Rise in deaths of Indian students overseas a big concern: Jaishankar

According to Jaishankar, some students were murdered over personal issues whereas others were victims of accidents.

BySouth First Desk

Published Apr 16, 2024 | 12:09 PMUpdatedApr 16, 2024 | 12:09 PM

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Amid a rise in violent attacks on Indian students in the US in which many have lost their lives, External Affairs Minister S Jaishankar said on Monday, 15 April, that such cases are unconnected but certainly a big concern for the government.

According to him, some students were murdered over personal issues whereas others were victims of accidents.

Speaking to reporters, Jaishankar responded to a question about the rise in the number of Indian students becoming victims of violent attacks in foreign countries.

“Obviously, in every case, wherever anything unfortunate has happened to the students, it is of great tragedy for the family, and a big concern for us but…our embassy or consulate has looked at every case and they’re unconnected,” he said.

Embassies have been instructed to keep in touch with students and chat with them to warn them especially about dangerous areas of cities to avoid, he said, adding that there were 11 lakh to 12 lakh Indian students living in various countries.

“Student welfare is important. Every Indian going out, you have Modi’s guarantee. Student welfare is particularly important for us,” Jaishankar said.

A day after the EAM spoke of the deaths, the mortal remains of a Hyderabad student reached his residence on Tuesday, 16 April.

His death raised concerns about the safety of Indian students abroad, considering in just four months of 2024, 10 Indians have already lost their lives on US soil. A majority of these students belong to the two Telugu states.

Also Read: At least 10 Indian students have died abroad since January 2024, most from Andhra, Telangana

Indian student deaths 

In February, former MP from Andhra Pradesh, Jayadev Galla raised questions related to Indian student fatalities abroad in the Lok Sabha.

As per data shared by the Ministry of External Affairs in response to this query, the tally of Indian student fatalities abroad since 2018 paints a harrowing picture: Canada – 91, UK – 48, Russia – 40, USA – 36, Australia – 35, and Germany – 20.

In response to Galla’s question about whether the Union government has any schemes/initiatives to provide care and assistance to students in foreign countries, the Ministry of External Affairs explained that there are Indian Missions/Posts abroad that arrange welcome ceremonies for students enrolled in foreign universities, encouraging them to register with the Missions/Posts.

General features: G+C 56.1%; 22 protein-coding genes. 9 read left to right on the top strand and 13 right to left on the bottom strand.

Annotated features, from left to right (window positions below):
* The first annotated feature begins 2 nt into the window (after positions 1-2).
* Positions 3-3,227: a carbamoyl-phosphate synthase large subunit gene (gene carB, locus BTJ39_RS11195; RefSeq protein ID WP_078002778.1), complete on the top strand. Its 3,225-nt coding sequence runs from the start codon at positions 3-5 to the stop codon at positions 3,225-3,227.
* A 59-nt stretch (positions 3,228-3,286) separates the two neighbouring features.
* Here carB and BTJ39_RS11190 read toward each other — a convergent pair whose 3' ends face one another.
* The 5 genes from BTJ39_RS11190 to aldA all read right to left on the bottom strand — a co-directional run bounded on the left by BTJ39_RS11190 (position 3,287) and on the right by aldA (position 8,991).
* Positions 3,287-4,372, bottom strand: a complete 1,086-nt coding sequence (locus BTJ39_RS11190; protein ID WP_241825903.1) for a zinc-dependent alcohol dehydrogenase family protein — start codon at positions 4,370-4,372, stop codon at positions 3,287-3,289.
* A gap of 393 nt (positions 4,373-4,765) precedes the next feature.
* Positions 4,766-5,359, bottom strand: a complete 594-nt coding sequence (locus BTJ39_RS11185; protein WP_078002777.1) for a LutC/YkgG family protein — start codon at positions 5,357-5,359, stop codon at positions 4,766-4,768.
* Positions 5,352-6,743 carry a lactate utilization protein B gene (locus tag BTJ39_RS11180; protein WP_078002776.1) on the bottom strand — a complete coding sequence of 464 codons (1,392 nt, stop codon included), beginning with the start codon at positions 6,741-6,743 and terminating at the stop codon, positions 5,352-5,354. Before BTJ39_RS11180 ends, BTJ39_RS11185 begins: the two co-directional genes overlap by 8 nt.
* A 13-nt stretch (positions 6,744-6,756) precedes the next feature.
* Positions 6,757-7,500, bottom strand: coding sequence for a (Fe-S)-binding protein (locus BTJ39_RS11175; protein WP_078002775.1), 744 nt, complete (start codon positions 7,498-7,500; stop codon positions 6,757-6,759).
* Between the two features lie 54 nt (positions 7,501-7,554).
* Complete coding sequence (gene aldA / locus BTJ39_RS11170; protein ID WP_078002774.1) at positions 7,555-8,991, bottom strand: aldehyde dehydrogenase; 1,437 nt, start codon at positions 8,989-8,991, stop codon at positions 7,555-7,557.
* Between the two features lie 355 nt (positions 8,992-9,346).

These officials visit the students regularly and resolve any issues faced on a priority basis, the Ministry said. Grievances are responded to through various channels such as calls, walk-ins, e-mails, social media, 24×7 helplines, open houses, and the MADAD portal.

In case of any untoward incidents, it is immediately taken up with the concerned authorities of the host country to ensure that the incident is properly investigated and the perpetrators are punished.

Also Read: Hyderabad student found dead in US

Recent deaths

On 5 April, 2024, the Indian Consulate in New York confirmed the death of Uma Satya Sai Gadde, an Indian student in Cleveland, Ohio, vowing comprehensive support, including expedited repatriation of Gadde’s remains to India.

On 3 April, 2024, 22-year-old Achanta Revanth, a student hailing from Bapatla, Andhra Pradesh, was travelling in a car with three friends, on their way to a birthday party, when the driver lost control of the car due to bad weathe. The vehicle overturned, resulting it Revanth’s death.

18 March, 2024, witnessed the brutal death of Engineering student Paruchuri Abhijit, a 20-year-old from Guntur, Andhra Pradesh studying at Boston University, whose lifeless body was dumped in a forest in the US. His assailants are still at large.

In March, a 34-year-old trained classical dancer from India, Amarnath Ghosh, was shot dead in St Louis, Missouri.

Sameer Kamath, a 23-year-old Indian-American student at Purdue University, was found dead in a nature preserve in Indiana on 5 February.

On 2 February, Vivek Taneja, a 41-year-old Indian-origin IT executive, suffered life-threatening injuries during an assault outside a restaurant in Washington.

In January, 18-year-old Akul Dhawan, a University of Illinois student was found unresponsive outside a campus building. Investigations revealed that he died due to hypothermia, with authorities ruling that acute alcohol intoxication and prolonged exposure to extremely cold temperatures significantly contributed to his death.

In another tragedy that month, 25-year-old Indian student Vivek Saini was hammered to death by a homeless drug addict in Georgia.

Also Read: Two students from AP and Telangana found dead in US

(With PTI inputs)